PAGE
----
New six-part comedy for BBC Two penned by Sue Perkins
Joanna Scanlan plays Toria
I just loved [the scripts], I thought they were everything Sue is: brave, funny, quirky and totally individual and honest." Joanna Scanlan
How would you describe Toria?
Toria is a divine character of enormous enthusiasm, optimism and
hopefulness but perhaps lacking in technique or skill in her chosen area of
practice, which is ‘Life Coaching.’ She
believes that anything can happen if you believe it can happen. Toria’s
certainly convinced herself that she’s a life coach though others may think
differently! But despite her slightly dodgy qualifications she does try to help
Sara complete her mission.
She’s quite a larger than life character. Was she quite fun to play?
Toria was enormously good fun to play. I love everything about her
free and open expression. She has no embarrassments about her body at all and
she likes to share it with as many people as she possibly can. She is the
living embodiment of liberation.
Would you say there are any similarities between the two of you?
Absolutely, there is an alter ego in me. I would love to be like
Toria, and there is a little bit of me that can be like Toria from time to time
but essentially I’m more of a head person than a heart person and Toria is all
There are numerous fertility symbols adorning her place of work…
Toria is somebody who has been on a permanent gap year who has experienced other cultures and has collected objects from all over the world. She has amassed quite a collection over time and they come in quite handy during some of her sessions.
What made you decide to take the part in Heading Out?
Two things. I happened to go and see a radio show Sue did in the Nineties for Radio 4 and I just thought she was amazing. I was literally blown away
by her the very first time I ever saw her. And then when I got the scripts
through and I couldn’t believe that I was being asked to read them. I just
loved them, I thought they were everything Sue is; brave, funny, quirky and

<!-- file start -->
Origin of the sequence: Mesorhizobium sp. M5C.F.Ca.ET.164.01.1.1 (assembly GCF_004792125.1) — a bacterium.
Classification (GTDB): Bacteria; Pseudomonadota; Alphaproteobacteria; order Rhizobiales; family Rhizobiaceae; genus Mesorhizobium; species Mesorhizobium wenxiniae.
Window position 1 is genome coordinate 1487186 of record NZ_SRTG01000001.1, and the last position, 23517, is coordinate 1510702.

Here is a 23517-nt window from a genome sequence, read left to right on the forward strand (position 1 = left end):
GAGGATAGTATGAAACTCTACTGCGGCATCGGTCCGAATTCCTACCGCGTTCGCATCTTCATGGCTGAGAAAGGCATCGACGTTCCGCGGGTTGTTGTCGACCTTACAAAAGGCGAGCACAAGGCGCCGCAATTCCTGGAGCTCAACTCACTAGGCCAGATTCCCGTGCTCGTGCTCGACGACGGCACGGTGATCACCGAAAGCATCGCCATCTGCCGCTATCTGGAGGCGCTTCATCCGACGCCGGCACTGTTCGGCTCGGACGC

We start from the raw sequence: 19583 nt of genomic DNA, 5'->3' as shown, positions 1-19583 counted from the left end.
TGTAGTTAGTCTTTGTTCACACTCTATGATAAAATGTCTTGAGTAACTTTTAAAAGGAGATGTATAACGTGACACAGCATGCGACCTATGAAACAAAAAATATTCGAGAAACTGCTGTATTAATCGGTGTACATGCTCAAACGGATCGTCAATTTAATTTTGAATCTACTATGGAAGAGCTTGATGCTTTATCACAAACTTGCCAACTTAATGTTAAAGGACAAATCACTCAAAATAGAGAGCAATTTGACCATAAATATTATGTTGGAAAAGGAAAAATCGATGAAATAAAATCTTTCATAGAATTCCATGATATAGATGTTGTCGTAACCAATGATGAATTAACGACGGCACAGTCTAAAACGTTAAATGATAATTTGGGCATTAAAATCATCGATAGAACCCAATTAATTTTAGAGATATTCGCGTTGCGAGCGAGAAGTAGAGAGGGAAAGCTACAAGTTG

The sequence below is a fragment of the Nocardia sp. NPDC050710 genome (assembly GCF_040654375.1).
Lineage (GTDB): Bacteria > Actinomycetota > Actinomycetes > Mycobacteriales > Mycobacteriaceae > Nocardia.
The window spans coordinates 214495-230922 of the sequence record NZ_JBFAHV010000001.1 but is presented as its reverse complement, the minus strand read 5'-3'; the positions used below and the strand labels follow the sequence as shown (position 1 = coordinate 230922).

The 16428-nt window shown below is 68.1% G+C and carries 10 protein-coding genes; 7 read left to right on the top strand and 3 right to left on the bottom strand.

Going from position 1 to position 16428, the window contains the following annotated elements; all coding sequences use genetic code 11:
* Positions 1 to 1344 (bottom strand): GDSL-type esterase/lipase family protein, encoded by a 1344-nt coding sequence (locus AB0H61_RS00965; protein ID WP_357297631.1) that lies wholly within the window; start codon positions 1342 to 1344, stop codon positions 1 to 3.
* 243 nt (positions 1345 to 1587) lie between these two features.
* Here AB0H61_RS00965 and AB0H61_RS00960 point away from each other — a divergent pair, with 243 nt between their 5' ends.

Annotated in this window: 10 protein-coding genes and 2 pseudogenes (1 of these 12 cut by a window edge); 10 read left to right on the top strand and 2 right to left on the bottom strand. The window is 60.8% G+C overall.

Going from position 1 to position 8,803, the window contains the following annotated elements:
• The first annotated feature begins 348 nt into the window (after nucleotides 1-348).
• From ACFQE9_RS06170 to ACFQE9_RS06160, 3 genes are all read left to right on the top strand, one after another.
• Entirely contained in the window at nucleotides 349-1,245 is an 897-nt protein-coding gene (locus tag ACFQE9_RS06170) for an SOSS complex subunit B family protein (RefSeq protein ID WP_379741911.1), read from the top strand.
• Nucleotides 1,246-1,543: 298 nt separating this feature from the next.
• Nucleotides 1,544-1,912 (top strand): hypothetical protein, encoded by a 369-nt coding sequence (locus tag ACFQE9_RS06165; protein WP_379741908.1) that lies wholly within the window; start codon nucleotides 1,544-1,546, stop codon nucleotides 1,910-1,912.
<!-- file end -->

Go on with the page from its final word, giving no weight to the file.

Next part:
totally individual and honest.
Was it strange to have Dawn French play your mum?
Well I played Dawn’s sister in the past. We did Murder Most Horrid together, she was the older sister and I was the younger sister where we kill a man. It was all set in the 1940s and was a very beautiful piece. So I’ve been cast with Dawn before on a similar resemblance capacity, maybe we’ll be cousins next time!
Have you ever experienced the old adage about working with animals?
I’ve never had anything go wrong with animals; I have loved working
with them. When I did the film Stardust
I play a witch who owned a zoo and in that zoo, there were most phenomenal
animals. There were about 30
different types from a dormouse to a man-killing baboon! In one scene I had to pull
a fully grown alligator out of its cage. I had to get its tail and pull it out,
obviously gently because I didn’t want to hurt the creature. The crew had to
tape the mouth together because they quite rightly knew it was dangerous. I
didn’t think it was dangerous at the time - I thought it was good fun! It was
amazing to get so close to such a wild creature like that.
Any nightmares off set with animals?
I have a nightmare every day with my dog. I really love animals and you’re always going to take some risks if you’re going to get up close and personal with them. Things can go wrong form time to time and I’ve fallen off many horses; it’s just one of those things. I once worked for an African safari park and I was involved in a night watch; the next morning when I woke there were leopard paw prints right behind my head! It turned out a leopard had just casually walked behind my head while I slept. I thought that was an amazing thing to have happened!
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